The passage of the Tax Cut and Jobs Act (TCJA) has excited real estate investors, who see opportunities to achieve more growth and profit, while also causing some consternation among homeowners who will lose large tax deductions.
The effect on home prices remains controversial, with some experts more optimistic than others. Without question, there are opportunities for real estate investors to enjoy tax benefits, though the impact on house values in states with high home values bears cautionary analysis before embarking on real estate investment in those regions.
The Good Stuff
If you are a landlord, there are some things to celebrate in the TCJA. These include reductions in taxes for pass-through entities, increased opportunities for capital improvement deductions, and reductions in both personal and corporate income tax rates. Real estate investors who take advantage of these perks could see a nice reduction in the profits they must share with Uncle Sam.
Pass-Through Entity Benefits
Real estate investors who file as an LLC or an S-Corp are in good stead. These pass-through entities are designed to provide the liability protection of a corporation, while avoiding the double taxation that occurs when business owners must pay corporate income tax and personal income tax. With an LLC, owners enjoy liability protection while paying all taxes at their personal income tax rate.
Under the TCJA, paying taxes under an LLC has gotten even better. If you have not converted your real estate business to an LLC, now is the time, both for liability reasons and to take maximum advantage of the TCJA.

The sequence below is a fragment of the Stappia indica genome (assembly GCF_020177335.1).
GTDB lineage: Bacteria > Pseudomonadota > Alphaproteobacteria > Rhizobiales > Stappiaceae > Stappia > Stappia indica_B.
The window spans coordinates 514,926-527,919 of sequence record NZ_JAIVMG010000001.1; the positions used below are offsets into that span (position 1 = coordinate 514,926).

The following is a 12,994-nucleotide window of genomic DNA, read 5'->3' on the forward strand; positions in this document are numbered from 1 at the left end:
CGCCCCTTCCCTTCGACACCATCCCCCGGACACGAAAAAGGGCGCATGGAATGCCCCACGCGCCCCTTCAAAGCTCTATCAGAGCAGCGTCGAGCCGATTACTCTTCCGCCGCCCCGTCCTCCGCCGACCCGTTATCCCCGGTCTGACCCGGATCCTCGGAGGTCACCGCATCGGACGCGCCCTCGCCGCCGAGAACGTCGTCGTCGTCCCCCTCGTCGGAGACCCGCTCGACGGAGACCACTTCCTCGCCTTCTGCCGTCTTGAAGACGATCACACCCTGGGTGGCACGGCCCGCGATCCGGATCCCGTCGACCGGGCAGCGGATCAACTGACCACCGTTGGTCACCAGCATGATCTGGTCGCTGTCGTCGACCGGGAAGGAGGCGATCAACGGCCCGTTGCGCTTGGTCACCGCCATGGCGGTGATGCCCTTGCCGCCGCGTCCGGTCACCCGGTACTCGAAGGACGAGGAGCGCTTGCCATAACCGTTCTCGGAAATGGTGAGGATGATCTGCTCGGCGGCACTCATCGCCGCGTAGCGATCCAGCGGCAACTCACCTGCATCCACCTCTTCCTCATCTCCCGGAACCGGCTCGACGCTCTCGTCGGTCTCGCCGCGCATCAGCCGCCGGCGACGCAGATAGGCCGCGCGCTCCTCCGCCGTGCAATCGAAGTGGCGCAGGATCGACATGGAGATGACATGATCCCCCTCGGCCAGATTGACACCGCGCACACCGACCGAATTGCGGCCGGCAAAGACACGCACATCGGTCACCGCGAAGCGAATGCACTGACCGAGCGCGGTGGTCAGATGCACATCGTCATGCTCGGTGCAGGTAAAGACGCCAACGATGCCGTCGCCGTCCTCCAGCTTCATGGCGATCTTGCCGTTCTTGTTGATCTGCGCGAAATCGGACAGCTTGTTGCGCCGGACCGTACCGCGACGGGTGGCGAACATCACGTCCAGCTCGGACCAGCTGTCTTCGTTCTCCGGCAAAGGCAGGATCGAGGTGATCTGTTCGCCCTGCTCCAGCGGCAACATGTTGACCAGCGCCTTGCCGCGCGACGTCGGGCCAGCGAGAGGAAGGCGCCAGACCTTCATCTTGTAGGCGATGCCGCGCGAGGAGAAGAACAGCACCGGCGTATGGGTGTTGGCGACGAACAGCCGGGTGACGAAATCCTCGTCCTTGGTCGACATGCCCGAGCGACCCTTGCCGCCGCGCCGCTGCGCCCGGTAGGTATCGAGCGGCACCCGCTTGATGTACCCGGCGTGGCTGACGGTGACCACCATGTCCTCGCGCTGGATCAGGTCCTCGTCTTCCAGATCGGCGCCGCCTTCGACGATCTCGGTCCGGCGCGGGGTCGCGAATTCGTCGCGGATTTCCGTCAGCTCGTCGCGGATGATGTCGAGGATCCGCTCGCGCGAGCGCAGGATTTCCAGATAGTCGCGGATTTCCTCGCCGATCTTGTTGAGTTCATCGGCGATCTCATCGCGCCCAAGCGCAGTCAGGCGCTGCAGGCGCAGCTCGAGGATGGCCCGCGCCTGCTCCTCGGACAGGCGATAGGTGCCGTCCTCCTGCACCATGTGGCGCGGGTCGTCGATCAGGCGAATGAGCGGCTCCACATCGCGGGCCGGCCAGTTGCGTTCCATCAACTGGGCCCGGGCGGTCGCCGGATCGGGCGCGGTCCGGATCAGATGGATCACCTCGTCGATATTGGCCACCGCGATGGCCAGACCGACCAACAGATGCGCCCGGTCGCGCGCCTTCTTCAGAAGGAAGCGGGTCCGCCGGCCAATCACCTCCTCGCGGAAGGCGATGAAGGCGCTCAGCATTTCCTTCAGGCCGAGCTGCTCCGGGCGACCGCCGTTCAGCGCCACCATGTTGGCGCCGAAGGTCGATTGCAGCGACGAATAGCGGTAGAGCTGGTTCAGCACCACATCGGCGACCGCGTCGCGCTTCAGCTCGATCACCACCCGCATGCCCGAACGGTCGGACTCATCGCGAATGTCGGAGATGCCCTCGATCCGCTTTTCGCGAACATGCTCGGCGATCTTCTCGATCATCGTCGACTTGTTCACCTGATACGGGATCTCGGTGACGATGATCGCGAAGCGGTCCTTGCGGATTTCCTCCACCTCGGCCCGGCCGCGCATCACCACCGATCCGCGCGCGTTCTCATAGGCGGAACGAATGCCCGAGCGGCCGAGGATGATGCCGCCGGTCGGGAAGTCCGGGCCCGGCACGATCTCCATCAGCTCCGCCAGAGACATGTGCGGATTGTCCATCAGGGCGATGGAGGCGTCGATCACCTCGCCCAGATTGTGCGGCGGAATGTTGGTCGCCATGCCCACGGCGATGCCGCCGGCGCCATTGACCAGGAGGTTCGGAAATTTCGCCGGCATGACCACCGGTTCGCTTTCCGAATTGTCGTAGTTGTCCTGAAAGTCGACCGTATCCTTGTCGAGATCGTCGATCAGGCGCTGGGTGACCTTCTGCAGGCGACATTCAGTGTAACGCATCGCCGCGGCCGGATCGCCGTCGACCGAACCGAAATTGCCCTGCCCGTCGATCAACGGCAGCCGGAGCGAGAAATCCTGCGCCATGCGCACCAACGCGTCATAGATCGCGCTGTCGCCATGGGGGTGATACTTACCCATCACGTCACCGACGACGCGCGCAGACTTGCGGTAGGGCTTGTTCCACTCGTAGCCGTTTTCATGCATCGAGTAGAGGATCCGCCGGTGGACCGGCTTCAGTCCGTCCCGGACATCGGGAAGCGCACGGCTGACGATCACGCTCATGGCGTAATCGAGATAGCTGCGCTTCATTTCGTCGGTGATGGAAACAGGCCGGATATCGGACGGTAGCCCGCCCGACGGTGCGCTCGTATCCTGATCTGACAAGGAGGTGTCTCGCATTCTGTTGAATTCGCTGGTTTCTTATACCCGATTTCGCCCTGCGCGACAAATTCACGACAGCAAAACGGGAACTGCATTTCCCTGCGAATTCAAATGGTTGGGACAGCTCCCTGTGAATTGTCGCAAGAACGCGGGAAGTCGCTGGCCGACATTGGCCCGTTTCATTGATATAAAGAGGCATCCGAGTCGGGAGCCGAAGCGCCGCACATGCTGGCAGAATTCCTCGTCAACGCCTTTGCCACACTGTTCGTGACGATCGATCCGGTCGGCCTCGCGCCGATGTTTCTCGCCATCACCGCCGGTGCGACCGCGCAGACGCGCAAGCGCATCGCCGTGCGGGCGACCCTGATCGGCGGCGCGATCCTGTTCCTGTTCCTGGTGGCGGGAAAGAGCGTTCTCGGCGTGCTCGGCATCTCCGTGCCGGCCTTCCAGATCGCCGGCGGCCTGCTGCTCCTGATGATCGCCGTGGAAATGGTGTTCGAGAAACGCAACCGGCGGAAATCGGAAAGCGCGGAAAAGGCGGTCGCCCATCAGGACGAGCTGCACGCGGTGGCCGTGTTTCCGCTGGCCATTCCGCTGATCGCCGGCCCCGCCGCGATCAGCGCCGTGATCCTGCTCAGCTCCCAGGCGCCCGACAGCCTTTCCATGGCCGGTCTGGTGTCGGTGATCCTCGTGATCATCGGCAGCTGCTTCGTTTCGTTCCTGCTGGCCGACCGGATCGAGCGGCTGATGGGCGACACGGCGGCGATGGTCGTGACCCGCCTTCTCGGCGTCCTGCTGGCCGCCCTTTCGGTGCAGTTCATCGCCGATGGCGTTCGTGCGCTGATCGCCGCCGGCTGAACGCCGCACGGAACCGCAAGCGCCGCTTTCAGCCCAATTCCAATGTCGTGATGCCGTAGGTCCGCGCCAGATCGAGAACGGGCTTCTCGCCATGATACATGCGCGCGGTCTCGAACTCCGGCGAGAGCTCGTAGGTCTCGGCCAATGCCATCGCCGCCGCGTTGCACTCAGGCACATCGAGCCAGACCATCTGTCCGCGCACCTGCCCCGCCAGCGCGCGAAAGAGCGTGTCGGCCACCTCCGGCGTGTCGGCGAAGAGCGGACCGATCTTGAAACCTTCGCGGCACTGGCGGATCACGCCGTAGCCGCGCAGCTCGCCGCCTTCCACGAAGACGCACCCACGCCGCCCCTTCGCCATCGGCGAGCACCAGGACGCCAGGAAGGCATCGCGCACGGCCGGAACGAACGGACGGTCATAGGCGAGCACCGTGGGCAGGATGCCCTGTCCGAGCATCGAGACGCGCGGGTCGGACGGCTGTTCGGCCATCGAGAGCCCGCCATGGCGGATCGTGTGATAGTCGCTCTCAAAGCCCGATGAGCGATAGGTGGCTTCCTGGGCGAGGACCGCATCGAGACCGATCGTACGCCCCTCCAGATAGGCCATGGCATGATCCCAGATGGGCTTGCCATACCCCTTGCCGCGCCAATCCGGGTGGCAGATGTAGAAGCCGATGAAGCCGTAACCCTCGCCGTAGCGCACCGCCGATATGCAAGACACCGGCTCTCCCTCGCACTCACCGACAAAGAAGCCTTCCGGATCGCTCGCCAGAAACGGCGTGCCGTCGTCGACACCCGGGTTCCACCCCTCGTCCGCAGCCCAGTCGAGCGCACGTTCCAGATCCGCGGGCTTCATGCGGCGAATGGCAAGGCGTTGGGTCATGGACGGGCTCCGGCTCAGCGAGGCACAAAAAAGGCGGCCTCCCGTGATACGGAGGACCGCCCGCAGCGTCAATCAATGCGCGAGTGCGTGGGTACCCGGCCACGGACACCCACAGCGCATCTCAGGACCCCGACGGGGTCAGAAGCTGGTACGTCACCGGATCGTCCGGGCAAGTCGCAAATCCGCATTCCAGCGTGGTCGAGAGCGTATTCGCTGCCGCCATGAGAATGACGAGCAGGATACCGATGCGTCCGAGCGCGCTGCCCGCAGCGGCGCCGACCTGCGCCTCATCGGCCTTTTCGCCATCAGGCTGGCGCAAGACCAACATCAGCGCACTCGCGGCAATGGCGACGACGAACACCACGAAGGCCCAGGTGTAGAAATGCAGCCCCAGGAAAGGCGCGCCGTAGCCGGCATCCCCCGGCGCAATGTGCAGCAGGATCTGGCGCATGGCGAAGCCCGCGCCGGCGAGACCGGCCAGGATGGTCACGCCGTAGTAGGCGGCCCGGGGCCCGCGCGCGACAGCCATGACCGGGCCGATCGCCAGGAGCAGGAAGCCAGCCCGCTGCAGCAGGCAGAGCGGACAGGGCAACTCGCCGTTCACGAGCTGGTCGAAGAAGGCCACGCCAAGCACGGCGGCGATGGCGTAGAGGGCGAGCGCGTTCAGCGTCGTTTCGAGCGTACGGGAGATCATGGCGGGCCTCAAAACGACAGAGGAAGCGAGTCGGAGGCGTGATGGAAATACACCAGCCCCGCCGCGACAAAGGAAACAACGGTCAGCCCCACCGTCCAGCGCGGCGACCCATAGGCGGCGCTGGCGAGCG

Because many small businesses pay taxes through their owner's personal income tax returns, Congress needed a way to provide a tax break to small business owners. After all, what's the point of cutting the corporate tax rate, from a small business owner's perspective, if your taxes are paid on your personal return?
To cut the small business owner in on the tax cuts, Congress provided a juicy 20-percent tax deduction for small businesses. This deduction comes off the top of business profits. Also, real estate investors filing as pass-through entities will by and large also enjoy the TCJA reductions in personal income tax rates.
Capital Investments Deductions
Property owners usually become familiar with Section 179 of the tax code as soon as they start making capital improvements. In real estate investment, capital improvements are often the key to a project's success. Spend too much, however, and it can doom the project to failure. Sometimes, when the line between profit and loss becomes thin, taxation makes all the difference.
The TCJA increases the capital improvement deductions available to real estate investors and landlords. More improvements qualify as deductions than ever before, and the TCJA also expands the allowable amounts. For example, HVAC systems, roofs, and security systems are now deductible as capital improvements. If a new roof is under consideration at an investment property, now might be the time to get some bids.
Net operating loss (NOL) carryovers remain in place; however, the TCJA did away with the 2-year carryback provision. NOL deductions are also limited to 80 percent of the pre-NOL taxable income. Though NOL deductions can certainly still help real estate investors, their utility may be reduced for some.
What About Home Values?